What were missions like?

Bomber crews and fighter pilots flew and fought in a cold, frightening and dangerous environment.

For the 'bomber boys', combat missions took three to eleven hours in claustrophobic, vibrating and deafening environments. They wore electrically heated suits and heavy clothing as protection against the extreme cold. In enemy airspace they could be attacked by Luftwaffe fighters and anti-aircraft guns at any time, so they also wore a steel helmet and weighty body armour. Tight-fitting oxygen masks and the effects of atmospheric pressure changes added to their discomfort.

The young crewmen (average age 22) were very aware of the dangers they faced; loses were extremely high. In the first year of operations only 36 per cent of heavy bomber airmen had a chance of completing a 25 mission tour.  However, each crewman was part of a 10 or 12 man team, bound together by camaraderie in the face of great danger.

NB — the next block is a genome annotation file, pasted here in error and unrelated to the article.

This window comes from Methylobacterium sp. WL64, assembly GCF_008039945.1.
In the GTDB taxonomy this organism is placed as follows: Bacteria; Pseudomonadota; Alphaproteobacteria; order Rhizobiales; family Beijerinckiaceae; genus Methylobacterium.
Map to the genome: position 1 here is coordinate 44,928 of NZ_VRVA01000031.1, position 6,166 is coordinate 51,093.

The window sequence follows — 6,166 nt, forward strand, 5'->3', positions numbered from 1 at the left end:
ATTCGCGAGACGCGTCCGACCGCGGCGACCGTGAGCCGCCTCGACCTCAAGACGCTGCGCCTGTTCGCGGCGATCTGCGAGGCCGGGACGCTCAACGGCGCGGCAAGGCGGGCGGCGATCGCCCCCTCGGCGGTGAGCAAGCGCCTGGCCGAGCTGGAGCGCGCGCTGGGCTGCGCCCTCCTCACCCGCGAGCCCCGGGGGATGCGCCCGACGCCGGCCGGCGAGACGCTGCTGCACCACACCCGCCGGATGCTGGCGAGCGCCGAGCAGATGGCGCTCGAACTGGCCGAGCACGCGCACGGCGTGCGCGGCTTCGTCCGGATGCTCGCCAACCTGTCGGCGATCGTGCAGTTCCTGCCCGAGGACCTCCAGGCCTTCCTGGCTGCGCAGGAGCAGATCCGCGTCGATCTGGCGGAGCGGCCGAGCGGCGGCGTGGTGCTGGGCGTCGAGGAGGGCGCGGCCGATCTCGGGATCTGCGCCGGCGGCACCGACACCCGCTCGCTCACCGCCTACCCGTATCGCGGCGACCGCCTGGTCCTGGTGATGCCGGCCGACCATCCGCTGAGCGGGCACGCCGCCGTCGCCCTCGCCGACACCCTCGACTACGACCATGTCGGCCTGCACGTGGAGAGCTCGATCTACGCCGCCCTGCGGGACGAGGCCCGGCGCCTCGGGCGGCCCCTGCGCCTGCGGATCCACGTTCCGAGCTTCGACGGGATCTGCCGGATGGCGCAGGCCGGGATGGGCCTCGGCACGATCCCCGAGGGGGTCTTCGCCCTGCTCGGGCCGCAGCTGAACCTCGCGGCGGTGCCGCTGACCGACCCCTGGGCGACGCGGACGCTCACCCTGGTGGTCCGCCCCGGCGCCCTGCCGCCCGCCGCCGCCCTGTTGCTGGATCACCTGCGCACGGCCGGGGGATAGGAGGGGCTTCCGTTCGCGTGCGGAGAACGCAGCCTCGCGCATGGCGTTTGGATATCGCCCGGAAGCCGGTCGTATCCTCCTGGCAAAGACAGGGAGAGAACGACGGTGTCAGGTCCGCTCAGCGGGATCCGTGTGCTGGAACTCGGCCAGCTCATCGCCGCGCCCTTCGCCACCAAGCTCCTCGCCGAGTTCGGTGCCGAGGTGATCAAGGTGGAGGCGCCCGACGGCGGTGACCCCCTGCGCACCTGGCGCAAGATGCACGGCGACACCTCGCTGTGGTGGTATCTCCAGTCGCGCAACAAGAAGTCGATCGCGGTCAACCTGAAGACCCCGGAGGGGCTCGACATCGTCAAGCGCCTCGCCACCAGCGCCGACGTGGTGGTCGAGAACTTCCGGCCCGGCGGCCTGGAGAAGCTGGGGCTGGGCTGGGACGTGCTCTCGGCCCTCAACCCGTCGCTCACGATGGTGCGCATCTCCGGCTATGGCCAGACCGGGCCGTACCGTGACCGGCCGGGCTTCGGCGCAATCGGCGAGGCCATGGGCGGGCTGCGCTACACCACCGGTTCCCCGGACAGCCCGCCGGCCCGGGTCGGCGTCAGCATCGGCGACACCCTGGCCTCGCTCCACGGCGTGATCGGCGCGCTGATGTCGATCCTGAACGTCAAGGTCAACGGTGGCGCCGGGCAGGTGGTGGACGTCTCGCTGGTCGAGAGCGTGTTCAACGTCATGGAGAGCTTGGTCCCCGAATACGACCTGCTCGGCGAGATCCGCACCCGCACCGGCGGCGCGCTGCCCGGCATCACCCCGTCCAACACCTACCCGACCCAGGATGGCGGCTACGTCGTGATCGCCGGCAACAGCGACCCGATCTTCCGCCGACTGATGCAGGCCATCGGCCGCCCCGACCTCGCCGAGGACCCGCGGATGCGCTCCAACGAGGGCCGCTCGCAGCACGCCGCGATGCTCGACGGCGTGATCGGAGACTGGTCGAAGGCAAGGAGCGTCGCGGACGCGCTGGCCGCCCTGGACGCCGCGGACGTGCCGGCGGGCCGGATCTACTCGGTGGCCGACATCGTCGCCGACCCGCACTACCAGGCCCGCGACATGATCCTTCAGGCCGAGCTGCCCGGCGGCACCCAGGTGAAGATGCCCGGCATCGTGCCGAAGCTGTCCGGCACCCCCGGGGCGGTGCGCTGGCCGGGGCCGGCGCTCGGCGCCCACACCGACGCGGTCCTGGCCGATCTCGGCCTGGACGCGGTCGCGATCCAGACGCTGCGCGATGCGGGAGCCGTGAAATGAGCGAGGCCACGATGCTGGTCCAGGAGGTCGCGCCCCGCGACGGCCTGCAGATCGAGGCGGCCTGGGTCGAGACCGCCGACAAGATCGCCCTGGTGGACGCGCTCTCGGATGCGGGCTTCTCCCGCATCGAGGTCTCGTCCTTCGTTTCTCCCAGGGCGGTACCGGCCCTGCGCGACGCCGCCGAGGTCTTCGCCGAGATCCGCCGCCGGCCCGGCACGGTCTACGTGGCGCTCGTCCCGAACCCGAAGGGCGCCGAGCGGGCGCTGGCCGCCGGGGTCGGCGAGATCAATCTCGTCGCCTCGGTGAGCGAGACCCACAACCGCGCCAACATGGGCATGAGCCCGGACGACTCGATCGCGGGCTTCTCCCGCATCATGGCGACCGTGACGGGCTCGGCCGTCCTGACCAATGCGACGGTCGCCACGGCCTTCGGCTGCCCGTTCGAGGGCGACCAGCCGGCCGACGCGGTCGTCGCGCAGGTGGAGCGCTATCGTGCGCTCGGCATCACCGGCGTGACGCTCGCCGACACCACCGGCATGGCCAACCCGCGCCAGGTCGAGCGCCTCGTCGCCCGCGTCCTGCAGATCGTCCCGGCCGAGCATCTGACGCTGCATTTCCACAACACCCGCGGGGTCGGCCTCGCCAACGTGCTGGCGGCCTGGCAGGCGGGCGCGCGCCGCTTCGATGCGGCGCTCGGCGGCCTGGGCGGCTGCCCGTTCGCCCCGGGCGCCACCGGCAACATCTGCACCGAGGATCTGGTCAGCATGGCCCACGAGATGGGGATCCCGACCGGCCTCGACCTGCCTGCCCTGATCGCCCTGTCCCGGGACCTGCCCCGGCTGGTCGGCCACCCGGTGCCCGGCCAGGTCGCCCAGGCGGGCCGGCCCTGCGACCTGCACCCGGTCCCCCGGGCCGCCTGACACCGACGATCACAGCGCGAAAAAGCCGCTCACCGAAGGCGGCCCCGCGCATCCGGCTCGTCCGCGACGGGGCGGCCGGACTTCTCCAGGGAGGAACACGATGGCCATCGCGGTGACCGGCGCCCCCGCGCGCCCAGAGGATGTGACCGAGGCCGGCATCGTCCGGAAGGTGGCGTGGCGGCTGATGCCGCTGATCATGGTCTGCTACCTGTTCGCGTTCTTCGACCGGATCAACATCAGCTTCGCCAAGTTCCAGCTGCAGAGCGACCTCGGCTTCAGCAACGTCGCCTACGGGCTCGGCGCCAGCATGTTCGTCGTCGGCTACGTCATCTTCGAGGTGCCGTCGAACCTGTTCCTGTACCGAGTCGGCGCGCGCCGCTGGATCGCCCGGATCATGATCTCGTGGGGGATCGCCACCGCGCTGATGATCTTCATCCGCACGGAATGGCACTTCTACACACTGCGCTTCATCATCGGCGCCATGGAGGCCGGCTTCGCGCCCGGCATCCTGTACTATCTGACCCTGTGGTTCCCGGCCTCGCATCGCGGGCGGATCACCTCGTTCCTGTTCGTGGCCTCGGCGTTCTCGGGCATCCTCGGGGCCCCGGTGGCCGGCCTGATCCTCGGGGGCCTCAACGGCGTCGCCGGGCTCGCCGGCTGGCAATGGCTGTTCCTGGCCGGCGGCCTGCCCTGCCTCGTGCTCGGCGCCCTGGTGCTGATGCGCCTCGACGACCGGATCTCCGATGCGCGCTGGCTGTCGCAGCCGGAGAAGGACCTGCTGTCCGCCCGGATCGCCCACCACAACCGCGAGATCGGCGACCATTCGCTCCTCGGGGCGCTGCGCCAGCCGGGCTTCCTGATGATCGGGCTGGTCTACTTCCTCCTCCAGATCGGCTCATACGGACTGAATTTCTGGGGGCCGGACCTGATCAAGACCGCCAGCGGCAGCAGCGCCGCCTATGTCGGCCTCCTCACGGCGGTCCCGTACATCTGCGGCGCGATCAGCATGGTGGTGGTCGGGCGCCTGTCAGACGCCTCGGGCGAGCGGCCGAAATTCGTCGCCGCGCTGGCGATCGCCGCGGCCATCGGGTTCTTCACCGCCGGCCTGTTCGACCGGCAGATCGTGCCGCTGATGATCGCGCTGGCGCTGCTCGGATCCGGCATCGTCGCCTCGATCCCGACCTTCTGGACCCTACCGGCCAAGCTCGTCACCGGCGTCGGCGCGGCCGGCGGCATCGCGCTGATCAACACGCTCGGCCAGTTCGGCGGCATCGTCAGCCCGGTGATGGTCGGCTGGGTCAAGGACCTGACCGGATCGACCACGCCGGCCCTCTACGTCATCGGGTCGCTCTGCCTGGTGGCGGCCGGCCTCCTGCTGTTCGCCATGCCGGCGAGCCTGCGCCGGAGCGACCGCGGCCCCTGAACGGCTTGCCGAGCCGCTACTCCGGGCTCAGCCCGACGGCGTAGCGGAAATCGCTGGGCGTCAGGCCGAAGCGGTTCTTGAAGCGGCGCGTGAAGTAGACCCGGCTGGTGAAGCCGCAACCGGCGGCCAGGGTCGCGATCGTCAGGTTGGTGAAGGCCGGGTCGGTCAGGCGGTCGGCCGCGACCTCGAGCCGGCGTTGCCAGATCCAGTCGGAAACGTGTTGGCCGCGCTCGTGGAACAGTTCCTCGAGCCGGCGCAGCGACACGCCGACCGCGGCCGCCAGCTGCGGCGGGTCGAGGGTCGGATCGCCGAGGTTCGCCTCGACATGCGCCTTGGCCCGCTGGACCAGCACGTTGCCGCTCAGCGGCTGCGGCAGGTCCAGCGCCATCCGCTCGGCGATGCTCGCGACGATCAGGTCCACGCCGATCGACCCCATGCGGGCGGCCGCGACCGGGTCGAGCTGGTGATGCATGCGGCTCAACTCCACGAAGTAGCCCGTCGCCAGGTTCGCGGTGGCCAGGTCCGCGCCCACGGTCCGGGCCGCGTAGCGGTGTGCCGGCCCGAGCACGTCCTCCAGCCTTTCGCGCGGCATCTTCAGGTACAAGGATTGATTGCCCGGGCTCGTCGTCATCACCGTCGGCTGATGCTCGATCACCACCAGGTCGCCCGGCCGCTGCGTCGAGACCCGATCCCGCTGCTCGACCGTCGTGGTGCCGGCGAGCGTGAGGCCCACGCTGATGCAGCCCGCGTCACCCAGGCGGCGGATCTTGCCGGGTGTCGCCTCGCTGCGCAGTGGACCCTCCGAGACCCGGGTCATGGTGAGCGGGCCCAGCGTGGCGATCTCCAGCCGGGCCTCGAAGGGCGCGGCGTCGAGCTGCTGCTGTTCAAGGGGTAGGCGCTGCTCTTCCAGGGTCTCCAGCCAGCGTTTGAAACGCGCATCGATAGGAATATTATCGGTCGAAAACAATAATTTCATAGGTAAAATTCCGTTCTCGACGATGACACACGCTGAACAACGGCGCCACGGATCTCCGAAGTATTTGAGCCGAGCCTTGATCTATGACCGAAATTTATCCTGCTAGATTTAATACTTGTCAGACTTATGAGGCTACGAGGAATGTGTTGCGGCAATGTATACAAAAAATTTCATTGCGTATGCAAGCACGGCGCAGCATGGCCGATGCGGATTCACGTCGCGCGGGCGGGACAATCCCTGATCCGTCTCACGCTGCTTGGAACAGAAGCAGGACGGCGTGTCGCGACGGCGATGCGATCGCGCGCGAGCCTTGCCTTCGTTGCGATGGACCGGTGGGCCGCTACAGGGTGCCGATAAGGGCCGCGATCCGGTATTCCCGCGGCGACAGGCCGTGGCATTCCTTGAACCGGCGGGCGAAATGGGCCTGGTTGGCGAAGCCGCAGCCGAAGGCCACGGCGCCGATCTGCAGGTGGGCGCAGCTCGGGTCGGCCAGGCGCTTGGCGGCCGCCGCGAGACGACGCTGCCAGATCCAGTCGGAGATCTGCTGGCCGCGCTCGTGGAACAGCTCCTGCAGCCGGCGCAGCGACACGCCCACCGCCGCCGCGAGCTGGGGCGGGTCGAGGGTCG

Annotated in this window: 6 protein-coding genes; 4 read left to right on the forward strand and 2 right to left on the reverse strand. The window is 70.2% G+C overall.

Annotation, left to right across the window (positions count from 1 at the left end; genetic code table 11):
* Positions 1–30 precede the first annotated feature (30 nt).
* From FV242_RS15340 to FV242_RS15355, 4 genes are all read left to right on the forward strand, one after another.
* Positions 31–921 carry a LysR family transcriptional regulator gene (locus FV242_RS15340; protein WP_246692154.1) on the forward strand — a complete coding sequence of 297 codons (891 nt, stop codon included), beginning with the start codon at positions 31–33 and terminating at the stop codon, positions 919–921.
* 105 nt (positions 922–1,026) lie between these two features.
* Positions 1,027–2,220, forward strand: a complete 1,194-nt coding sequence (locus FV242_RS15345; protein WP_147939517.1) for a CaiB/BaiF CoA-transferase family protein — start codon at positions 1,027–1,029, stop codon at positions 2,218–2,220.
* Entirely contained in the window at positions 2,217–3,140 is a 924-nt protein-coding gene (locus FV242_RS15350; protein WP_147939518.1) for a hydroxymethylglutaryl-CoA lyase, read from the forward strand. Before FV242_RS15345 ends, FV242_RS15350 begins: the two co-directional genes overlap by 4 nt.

The fighter pilot’s experience of war was one of lonely fatigue, strapped in a small noisy cockpit for three to seven hours at a time.  To survive, it was necessary never to neglect monitoring instruments and to scan the sky constantly for the enemy.

Fighters flew in pairs. The leader would engage the enemy while his 'wingman' protected him. But lengthy aircraft duels were rare, some pilots never even saw their enemy and the majority of combats were decided by position, surprise or technical advantage.

The task that took the lives of most fighter pilots lost in combat was ground strafing of heavily defended enemy installations.  Overall, with enemy action and accident, the fighter pilot’s chance of surviving a 300 hour operational tour was no greater than that of a bomber crewman.